When meeting for work-related purposes, keep the discussion focused on the subjects at hand. Pleasantries should be brief and should not drive the conversation on a tangent.
This doesn’t mean that productivity should happen at the cost of personal relationships and interactions. On the contrary, building meaningful relationships with people is crucial for us at Hotjar—especially as a remote team.
The key is to be intentional.
Social time with teammates is welcomed. We have dedicated time to connect as a team. For example, we create a fun hangout on Fridays called ‘Chilljar’ where we plan activities or invite guest speakers.
You can have both—but for productive meetings, they cannot happen at the same time.
Meetings don’t have to be painful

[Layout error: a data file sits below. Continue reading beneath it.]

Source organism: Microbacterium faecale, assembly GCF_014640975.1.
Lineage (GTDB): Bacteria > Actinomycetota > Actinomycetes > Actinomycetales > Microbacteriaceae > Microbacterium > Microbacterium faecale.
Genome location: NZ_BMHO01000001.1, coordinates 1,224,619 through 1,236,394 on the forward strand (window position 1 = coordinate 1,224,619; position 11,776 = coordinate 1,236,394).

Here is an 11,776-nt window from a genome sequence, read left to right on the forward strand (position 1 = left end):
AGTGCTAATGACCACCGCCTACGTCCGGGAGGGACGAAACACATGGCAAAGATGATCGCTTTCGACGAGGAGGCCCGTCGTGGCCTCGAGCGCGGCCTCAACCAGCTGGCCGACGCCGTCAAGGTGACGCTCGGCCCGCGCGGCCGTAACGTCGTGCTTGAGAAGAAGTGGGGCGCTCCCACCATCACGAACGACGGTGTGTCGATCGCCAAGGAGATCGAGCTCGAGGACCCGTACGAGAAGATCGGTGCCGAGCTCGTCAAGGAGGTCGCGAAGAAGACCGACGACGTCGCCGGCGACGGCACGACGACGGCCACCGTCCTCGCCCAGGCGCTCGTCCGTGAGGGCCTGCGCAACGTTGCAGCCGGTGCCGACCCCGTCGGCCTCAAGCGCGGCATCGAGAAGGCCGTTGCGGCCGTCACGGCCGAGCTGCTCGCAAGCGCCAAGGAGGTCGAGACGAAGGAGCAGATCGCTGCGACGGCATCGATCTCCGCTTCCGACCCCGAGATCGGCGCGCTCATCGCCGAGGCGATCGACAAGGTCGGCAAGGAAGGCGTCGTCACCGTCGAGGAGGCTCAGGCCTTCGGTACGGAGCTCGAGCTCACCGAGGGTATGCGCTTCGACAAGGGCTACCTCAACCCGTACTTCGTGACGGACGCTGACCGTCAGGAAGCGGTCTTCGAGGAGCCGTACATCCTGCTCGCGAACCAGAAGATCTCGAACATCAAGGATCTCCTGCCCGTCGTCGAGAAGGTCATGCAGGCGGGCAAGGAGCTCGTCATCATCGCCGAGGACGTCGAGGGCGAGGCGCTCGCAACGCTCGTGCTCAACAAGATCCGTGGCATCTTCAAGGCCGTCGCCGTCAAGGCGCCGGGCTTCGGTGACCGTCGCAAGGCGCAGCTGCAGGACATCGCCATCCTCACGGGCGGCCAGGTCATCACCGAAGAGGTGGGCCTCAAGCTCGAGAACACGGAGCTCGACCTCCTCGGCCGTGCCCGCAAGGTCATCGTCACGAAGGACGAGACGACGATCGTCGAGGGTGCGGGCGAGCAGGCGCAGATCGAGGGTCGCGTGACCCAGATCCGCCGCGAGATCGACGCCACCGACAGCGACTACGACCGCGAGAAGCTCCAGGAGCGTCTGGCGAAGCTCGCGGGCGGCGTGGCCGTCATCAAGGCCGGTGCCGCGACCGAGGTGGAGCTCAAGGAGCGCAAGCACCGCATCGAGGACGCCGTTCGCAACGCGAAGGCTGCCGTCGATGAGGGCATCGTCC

These guidelines have been immensely helpful for us, even though we don’t always follow them to a tee. These tips shouldn’t police how you spend your time but rather help you become more productive and efficient.
Every rule has exceptions, and I can’t possibly anticipate every exceptional scenario. Choose which guidelines your team will find helpful, and remember that not all rules will always apply.
Productive meetings are possible for teams. If you’d like to apply these principles, consider starting fresh as a team by clearing your calendars and bringing back just what is absolutely necessary.
Don’t make this merely a one-time change. Evaluate your team’s meeting culture regularly to ensure you’re protecting everyone’s time as well as you can.